Nile Tilapia Oreochromis Niloticus as a Food Source in Advanced Life Support Systems: Initial Considerations
Maintenance of crew health is of paramount importance for long duration space missions. Weight loss, bone and calcium loss, increased exposure to radiation and oxidative stress are critical concerns that need to be alleviated. Tilapia are currently under evaluation as a source of food and their contribution to reducing waste in advanced life support systems (ALSS). The nutritional composition of tilapia whole bodies, fillet, and carcass residues were quantitatively determined. Carbon and nitrogen free-extract percentages were similar among whole body (53.76% and 6.96%, respectively), fillets (47.06% and 6.75%, respectively), and carcass (56.36% and 7.04%, respectively) whereas percentages of N, S, and protein were highest in fillet (13.34, 1.34, and 83.37%, respectively) than whole body (9.27, 0.62, and 57.97%, respectively) and carcass (7.70, 0.39, and 48.15%, respectively). Whole body and fillet meet and/or exceeded current nutritional recommendations for protein, vitamin D, ascorbic acid, and selenium for international space station missions. Whole body appears to be a better source of lipids and n-3 fatty acids, calcium, and phosphorous than fillet. Consuming whole fish appears to optimize equivalent system mass compared to consumption of fillets. Additional research is needed to determine nutritional composition of tilapia whole body, fillet, and carcass when fed waste residues possibly encountered in an ALSS.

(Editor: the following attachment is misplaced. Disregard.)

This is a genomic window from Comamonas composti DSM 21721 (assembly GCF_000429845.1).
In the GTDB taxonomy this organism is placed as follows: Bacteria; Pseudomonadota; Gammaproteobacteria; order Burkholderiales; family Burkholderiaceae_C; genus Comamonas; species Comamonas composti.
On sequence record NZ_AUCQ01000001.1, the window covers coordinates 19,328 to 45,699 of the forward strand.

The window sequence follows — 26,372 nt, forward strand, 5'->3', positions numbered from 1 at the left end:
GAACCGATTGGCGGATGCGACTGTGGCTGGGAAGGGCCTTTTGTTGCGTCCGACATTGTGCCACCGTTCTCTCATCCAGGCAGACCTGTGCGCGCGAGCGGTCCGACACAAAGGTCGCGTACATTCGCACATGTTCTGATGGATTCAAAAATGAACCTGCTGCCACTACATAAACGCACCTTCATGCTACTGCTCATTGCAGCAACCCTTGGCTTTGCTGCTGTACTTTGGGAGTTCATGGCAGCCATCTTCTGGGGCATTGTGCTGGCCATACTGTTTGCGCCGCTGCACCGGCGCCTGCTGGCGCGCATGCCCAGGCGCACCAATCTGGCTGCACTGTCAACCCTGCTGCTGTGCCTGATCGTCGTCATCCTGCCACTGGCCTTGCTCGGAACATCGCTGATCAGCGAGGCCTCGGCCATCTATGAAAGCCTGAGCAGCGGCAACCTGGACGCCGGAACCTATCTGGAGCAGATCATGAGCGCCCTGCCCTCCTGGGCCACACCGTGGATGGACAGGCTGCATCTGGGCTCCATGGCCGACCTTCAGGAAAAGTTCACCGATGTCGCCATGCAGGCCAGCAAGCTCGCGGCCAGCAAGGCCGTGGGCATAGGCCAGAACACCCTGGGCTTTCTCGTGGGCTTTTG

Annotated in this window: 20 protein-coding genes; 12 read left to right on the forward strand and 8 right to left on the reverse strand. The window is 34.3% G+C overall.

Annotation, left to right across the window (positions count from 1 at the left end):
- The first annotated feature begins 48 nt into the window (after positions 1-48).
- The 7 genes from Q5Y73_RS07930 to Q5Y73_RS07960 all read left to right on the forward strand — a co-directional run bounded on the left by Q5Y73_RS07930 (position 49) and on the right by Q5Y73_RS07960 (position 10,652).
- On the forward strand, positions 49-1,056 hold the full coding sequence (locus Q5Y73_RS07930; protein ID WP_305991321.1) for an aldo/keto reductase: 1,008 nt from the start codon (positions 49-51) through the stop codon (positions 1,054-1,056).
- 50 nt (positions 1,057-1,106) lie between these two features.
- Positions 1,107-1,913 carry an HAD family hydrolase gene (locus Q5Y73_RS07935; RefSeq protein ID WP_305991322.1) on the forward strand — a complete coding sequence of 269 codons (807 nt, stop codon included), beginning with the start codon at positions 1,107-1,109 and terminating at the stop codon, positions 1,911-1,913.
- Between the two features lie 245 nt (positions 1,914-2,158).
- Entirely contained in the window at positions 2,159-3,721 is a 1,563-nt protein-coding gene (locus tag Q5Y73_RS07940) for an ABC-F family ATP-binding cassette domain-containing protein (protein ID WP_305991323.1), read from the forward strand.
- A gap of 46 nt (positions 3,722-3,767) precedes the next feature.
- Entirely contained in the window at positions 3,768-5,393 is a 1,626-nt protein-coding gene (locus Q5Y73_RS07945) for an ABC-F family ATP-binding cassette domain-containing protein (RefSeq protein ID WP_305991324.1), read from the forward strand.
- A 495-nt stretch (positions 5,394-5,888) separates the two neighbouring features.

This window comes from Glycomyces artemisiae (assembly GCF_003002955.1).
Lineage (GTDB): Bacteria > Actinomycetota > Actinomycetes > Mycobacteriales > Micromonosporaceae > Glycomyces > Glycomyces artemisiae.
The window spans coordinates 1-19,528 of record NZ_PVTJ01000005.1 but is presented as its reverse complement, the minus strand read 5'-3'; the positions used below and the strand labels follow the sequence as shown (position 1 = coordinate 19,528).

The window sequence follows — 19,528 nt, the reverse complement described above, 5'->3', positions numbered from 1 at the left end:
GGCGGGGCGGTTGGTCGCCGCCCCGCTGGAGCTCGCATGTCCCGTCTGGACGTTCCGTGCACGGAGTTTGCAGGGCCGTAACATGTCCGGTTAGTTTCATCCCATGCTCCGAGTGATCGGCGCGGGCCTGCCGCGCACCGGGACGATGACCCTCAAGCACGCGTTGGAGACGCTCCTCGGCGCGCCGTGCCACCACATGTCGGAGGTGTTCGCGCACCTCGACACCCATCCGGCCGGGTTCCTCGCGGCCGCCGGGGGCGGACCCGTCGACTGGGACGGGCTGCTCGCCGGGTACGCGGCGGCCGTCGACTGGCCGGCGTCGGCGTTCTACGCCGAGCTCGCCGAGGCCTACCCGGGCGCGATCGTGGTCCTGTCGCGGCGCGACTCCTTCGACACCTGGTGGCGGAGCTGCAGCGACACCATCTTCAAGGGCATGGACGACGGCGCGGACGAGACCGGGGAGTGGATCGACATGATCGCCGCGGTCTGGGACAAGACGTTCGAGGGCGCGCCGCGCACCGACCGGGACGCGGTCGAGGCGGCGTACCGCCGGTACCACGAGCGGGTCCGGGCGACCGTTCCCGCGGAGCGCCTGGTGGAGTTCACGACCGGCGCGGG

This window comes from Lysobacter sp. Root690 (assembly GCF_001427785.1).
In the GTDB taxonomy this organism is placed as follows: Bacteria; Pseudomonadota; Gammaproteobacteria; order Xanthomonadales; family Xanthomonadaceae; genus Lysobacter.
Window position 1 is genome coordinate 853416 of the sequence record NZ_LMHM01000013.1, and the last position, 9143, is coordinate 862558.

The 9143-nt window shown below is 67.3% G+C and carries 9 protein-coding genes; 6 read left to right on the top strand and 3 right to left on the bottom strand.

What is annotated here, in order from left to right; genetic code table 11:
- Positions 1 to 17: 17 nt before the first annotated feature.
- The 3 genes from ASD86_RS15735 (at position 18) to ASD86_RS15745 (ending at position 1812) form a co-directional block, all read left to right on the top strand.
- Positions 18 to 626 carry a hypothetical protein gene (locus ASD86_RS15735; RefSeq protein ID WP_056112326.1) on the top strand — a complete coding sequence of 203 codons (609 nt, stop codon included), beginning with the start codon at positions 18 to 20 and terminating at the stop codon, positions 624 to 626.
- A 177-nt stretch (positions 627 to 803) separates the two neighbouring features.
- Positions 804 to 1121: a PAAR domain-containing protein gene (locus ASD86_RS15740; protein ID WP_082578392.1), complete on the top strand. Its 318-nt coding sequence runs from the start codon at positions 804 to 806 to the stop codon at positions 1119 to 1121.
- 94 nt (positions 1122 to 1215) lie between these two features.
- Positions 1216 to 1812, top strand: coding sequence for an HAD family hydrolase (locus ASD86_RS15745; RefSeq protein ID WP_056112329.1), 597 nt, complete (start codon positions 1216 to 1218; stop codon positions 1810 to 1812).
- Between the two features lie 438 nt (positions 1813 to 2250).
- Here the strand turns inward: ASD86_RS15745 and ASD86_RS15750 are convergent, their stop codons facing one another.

ALSS, Fish, Tilapia, Food, ESM
Date of this Version
Advances in Space Research, 38(6), 1132-1137. DOI:10.1016/j.asr.2005.11.002
COSPAR Published by Elsevier Ltd.
ALS NSCORT Project Number
Project 10 - Tilapia
Paul B. Brown
ALS NSCORT Series
Dave Kotterman, firstname.lastname@example.org
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